Helping Hawaii's Handicapped find a place to park

Gil Elesarke
Gil Elesarke
George Yakowenko
George Yakowenko

By Paul Drewes - bio | email

HONOLULU (KHNL) - The Honolulu Police Department has an enforcement division patrolling parking lots and side streets.

There is nothing unusual about that, except this group volunteers all their time to look for lawbreakers.

Volunteer parking enforcement officers have the write stuff. Writing up citation after citation for illegally parked cars and violators in disabled stalls.

An infraction comes with costly consequences.

"This is the worst citation you want to see. You can go speeding down the highway and it probably won't be as much as this, which is $260," said Gil Elesarke, a volunteer Disabled Enforcement Officer.

For Elesarke, this passion for parking started 6 years ago. Ironically, after he illegally parked in a handicapped space.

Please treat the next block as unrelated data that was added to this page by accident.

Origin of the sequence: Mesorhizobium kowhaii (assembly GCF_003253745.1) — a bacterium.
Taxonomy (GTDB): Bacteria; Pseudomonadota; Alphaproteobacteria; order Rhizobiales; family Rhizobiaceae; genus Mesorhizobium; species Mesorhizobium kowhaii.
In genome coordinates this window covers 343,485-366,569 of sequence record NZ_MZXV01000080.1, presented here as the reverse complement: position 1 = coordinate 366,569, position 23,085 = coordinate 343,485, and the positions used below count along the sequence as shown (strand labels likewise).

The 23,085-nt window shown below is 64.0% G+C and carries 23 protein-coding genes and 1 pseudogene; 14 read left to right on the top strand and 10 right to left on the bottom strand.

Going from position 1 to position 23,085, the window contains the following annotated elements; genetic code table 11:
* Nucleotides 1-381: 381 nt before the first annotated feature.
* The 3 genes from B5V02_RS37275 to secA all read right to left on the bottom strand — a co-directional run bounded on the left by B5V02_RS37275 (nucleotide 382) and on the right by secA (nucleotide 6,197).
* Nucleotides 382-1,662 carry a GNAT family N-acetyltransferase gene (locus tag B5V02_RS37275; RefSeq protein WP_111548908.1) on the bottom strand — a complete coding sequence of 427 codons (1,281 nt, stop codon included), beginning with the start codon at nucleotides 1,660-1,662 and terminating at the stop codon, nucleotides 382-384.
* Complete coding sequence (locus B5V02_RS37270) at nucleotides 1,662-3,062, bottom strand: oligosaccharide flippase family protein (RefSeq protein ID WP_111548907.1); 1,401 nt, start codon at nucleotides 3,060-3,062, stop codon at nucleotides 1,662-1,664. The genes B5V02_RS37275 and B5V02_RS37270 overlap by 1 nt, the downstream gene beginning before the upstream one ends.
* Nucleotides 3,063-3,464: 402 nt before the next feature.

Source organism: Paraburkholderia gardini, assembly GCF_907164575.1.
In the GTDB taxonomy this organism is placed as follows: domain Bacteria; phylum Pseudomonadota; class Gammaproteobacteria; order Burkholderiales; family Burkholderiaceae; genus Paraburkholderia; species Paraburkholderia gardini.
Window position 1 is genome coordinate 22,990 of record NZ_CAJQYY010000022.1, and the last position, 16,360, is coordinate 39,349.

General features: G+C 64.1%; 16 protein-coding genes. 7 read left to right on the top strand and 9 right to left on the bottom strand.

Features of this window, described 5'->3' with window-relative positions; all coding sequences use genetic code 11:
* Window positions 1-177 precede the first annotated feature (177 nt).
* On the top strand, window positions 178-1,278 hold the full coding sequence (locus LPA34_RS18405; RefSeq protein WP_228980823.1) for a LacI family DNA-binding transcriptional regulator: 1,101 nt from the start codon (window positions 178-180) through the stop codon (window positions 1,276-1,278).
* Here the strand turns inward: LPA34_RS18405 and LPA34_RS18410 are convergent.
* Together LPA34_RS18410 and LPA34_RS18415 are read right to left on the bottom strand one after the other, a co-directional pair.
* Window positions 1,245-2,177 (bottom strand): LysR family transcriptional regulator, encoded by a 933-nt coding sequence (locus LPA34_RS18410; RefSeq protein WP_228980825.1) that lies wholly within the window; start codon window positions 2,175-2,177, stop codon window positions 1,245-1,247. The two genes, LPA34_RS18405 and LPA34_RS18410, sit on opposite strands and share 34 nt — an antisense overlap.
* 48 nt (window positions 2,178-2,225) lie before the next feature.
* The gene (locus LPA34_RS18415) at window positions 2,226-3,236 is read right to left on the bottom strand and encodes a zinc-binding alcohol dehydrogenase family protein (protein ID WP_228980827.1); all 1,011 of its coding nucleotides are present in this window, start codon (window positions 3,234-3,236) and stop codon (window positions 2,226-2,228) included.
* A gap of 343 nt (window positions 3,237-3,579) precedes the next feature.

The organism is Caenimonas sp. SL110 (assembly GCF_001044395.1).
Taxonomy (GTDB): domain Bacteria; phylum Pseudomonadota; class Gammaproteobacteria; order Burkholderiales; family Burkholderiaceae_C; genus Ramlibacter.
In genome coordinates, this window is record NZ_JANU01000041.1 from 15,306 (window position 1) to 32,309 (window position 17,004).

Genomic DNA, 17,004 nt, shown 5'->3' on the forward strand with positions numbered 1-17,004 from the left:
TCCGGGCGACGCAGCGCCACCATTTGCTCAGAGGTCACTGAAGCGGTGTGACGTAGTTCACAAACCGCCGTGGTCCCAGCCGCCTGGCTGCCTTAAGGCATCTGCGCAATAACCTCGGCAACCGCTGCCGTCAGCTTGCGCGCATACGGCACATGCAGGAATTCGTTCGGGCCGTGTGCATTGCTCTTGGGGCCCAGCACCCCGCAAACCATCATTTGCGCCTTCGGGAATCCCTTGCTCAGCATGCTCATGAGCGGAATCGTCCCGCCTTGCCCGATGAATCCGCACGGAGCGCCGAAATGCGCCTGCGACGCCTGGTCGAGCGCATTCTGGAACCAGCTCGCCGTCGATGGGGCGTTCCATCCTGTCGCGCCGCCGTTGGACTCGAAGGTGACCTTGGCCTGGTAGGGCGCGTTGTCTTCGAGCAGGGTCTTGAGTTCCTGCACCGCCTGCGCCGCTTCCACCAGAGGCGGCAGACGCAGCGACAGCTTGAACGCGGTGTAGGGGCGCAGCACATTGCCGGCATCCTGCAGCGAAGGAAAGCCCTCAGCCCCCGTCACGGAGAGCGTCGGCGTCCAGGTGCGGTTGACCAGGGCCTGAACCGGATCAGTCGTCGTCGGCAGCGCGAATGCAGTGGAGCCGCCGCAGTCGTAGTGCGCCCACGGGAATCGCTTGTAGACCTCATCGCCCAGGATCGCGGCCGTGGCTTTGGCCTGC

Now he sees many able bodies drivers doing the same.

"This elderly woman is walking up pushing her husband in the wheelchair. She could not park because a gentleman was sitting in his car in a disabled stall. So I cited him"

Gil and 19 other volunteers, like George Yakowenko, spend at least 20 hours every month on the job. Writing and recording citations, so there is no debate over violations.

They also make sure placards are current and issued to the person in the car.

"A lot of people misuse placards issued to someone else and if we are suspicious we ask for the ID card," said Yakowenko.

Their work frees up police officers for more pressing details. But the greatest satisfaction these parking enforcers get, is from knowing they're helping those in the community who really, need their own space.

"A lot of times were checking vehicles, shoppers walk by and see what you are doing and they thank you and smile," added Yakowenko.

Each volunteer goes through about 40 hours of classwork before they begin their patrols.

Enforcement is done seven days a week around the entire island.